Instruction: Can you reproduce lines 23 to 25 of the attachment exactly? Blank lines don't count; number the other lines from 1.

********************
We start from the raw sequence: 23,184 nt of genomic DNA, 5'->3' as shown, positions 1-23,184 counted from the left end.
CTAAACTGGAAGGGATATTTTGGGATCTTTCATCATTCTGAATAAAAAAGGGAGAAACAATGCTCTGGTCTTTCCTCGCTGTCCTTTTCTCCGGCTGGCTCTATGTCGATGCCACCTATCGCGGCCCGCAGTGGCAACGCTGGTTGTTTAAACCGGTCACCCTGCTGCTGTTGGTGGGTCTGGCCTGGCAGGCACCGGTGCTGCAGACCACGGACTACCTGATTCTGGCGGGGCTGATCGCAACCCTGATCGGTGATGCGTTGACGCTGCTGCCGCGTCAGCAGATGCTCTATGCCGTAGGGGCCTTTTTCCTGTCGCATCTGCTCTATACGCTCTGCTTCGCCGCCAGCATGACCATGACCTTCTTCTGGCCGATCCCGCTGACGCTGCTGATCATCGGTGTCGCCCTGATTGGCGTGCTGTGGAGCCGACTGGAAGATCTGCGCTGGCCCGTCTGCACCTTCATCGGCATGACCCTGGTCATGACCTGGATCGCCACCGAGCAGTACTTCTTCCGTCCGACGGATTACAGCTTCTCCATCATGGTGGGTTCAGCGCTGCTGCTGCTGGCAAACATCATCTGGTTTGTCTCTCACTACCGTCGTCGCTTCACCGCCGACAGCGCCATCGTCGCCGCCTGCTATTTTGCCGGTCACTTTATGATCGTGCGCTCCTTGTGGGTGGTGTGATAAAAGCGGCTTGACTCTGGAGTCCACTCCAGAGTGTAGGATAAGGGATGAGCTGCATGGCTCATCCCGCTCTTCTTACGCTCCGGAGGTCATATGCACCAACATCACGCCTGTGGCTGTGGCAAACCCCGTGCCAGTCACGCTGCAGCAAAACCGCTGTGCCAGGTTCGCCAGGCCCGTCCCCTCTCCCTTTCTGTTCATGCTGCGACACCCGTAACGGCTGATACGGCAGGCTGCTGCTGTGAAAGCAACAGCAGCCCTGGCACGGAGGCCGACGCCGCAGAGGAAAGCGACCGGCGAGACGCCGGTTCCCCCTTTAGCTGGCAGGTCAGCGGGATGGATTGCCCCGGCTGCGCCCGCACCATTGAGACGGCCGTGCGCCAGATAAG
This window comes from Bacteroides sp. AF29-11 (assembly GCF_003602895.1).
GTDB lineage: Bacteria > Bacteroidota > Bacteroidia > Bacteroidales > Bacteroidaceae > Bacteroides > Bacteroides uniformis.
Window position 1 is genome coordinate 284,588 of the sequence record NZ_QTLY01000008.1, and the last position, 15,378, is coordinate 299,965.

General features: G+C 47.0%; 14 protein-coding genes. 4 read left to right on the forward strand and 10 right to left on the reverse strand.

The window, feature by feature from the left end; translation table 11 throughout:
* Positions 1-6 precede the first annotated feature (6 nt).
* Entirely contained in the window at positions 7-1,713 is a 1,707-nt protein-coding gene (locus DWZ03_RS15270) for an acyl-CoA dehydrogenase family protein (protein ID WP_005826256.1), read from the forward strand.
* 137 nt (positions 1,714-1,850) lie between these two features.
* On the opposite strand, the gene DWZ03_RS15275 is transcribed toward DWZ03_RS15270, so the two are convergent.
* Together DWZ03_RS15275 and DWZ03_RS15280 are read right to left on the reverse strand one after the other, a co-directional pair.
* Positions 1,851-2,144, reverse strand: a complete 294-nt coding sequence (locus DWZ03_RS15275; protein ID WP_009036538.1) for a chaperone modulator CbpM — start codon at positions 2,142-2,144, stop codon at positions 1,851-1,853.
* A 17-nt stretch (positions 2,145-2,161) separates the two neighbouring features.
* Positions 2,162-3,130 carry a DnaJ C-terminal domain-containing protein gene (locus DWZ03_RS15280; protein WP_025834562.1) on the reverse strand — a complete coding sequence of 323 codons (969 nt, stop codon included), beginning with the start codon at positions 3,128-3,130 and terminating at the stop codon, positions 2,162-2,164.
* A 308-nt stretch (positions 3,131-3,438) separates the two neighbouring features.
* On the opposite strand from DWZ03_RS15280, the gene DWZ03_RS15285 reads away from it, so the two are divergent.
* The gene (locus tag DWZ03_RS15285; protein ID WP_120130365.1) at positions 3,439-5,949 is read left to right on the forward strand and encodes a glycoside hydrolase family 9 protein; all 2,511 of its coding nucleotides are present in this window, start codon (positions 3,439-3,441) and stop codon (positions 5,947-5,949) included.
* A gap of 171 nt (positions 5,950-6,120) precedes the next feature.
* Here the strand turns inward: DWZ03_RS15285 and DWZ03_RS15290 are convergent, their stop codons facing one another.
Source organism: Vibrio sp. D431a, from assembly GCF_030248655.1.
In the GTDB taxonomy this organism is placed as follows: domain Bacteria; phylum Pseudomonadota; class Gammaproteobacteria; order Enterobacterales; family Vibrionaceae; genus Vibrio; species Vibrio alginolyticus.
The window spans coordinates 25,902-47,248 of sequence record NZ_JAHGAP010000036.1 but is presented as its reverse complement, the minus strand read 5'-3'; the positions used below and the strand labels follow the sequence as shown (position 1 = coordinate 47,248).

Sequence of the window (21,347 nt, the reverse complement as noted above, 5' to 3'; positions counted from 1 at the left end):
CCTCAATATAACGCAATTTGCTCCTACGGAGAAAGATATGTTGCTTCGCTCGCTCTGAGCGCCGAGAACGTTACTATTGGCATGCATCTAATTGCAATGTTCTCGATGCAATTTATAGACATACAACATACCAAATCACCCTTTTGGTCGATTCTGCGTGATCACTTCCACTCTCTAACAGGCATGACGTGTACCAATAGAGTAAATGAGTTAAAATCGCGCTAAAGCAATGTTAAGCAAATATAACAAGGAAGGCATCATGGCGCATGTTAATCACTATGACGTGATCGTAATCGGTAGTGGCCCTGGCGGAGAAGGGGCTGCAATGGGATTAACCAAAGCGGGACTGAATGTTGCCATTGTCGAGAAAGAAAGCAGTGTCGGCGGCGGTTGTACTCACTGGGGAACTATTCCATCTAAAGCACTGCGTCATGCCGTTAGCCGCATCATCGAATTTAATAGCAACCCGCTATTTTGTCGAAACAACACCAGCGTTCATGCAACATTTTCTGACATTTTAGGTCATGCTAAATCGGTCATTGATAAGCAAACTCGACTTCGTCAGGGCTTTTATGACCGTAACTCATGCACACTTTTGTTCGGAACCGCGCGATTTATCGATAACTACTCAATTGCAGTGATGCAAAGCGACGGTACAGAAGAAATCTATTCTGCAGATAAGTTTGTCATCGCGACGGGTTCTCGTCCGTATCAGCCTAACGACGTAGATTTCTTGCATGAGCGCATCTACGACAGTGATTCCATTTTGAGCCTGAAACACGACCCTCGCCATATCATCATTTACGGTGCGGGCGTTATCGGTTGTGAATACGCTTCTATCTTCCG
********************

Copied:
The window spans coordinates 25,902-47,248 of sequence record NZ_JAHGAP010000036.1 but is presented as its reverse complement, the minus strand read 5'-3'; the positions used below and the strand labels follow the sequence as shown (position 1 = coordinate 47,248).

Sequence of the window (21,347 nt, the reverse complement as noted above, 5' to 3'; positions counted from 1 at the left end):
CCTCAATATAACGCAATTTGCTCCTACGGAGAAAGATATGTTGCTTCGCTCGCTCTGAGCGCCGAGAACGTTACTATTGGCATGCATCTAATTGCAATGTTCTCGATGCAATTTATAGACATACAACATACCAAATCACCCTTTTGGTCGATTCTGCGTGATCACTTCCACTCTCTAACAGGCATGACGTGTACCAATAGAGTAAATGAGTTAAAATCGCGCTAAAGCAATGTTAAGCAAATATAACAAGGAAGGCATCATGGCGCATGTTAATCACTATGACGTGATCGTAATCGGTAGTGGCCCTGGCGGAGAAGGGGCTGCAATGGGATTAACCAAAGCGGGACTGAATGTTGCCATTGTCGAGAAAGAAAGCAGTGTCGGCGGCGGTTGTACTCACTGGGGAACTATTCCATCTAAAGCACTGCGTCATGCCGTTAGCCGCATCATCGAATTTAATAGCAACCCGCTATTTTGTCGAAACAACACCAGCGTTCATGCAACATTTTCTGACATTTTAGGTCATGCTAAATCGGTCATTGATAAGCAAACTCGACTTCGTCAGGGCTTTTATGACCGTAACTCATGCACACTTTTGTTCGGAACCGCGCGATTTATCGATAACTACTCAATTGCAGTGATGCAAAGCGACGGTACAGAAGAAATCTATTCTGCAGATAAGTTTGTCATCGCGACGGGTTCTCGTCCGTATCAGCCTAACGACGTAGATTTCTTGCATGAGCGCATCTACGACAGTGATTCCATTTTGAGCCTGAAACACGACCCTCGCCATATCATCATTTACGGTGCGGGCGTTATCGGTTGTGAATACGCTTCTATCTTCCG